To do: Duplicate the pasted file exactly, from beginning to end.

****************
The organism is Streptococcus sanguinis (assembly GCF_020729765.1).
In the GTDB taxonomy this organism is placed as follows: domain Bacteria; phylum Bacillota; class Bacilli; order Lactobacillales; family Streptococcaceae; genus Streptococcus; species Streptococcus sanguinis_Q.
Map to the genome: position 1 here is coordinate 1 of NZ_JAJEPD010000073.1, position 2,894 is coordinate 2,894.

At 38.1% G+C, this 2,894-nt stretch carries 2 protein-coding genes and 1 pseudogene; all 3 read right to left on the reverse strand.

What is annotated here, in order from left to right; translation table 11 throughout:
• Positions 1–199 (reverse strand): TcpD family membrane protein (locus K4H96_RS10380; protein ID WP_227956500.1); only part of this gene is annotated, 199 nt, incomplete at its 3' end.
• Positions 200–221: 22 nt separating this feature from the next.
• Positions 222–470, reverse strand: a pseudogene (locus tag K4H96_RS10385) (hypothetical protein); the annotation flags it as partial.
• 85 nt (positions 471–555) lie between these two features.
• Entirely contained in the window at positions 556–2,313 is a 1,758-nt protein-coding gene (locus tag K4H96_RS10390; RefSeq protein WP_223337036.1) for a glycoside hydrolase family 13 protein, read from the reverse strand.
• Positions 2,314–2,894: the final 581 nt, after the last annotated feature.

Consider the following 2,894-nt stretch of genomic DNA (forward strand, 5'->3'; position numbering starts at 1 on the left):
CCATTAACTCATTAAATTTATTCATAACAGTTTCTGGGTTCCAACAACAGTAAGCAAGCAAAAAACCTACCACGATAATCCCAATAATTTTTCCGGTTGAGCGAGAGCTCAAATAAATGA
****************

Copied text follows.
The organism is Streptococcus sanguinis (assembly GCF_020729765.1).
In the GTDB taxonomy this organism is placed as follows: domain Bacteria; phylum Bacillota; class Bacilli; order Lactobacillales; family Streptococcaceae; genus Streptococcus; species Streptococcus sanguinis_Q.
Map to the genome: position 1 here is coordinate 1 of NZ_JAJEPD010000073.1, position 2,894 is coordinate 2,894.

At 38.1% G+C, this 2,894-nt stretch carries 2 protein-coding genes and 1 pseudogene; all 3 read right to left on the reverse strand.

What is annotated here, in order from left to right; translation table 11 throughout:
• Positions 1–199 (reverse strand): TcpD family membrane protein (locus K4H96_RS10380; protein ID WP_227956500.1); only part of this gene is annotated, 199 nt, incomplete at its 3' end.
• Positions 200–221: 22 nt separating this feature from the next.
• Positions 222–470, reverse strand: a pseudogene (locus tag K4H96_RS10385) (hypothetical protein); the annotation flags it as partial.
• 85 nt (positions 471–555) lie between these two features.
• Entirely contained in the window at positions 556–2,313 is a 1,758-nt protein-coding gene (locus tag K4H96_RS10390; RefSeq protein WP_223337036.1) for a glycoside hydrolase family 13 protein, read from the reverse strand.
• Positions 2,314–2,894: the final 581 nt, after the last annotated feature.

Consider the following 2,894-nt stretch of genomic DNA (forward strand, 5'->3'; position numbering starts at 1 on the left):
CCATTAACTCATTAAATTTATTCATAACAGTTTCTGGGTTCCAACAACAGTAAGCAAGCAAAAAACCTACCACGATAATCCCAATAATTTTTCCGGTTGAGCGAGAGCTCAAATAAATGA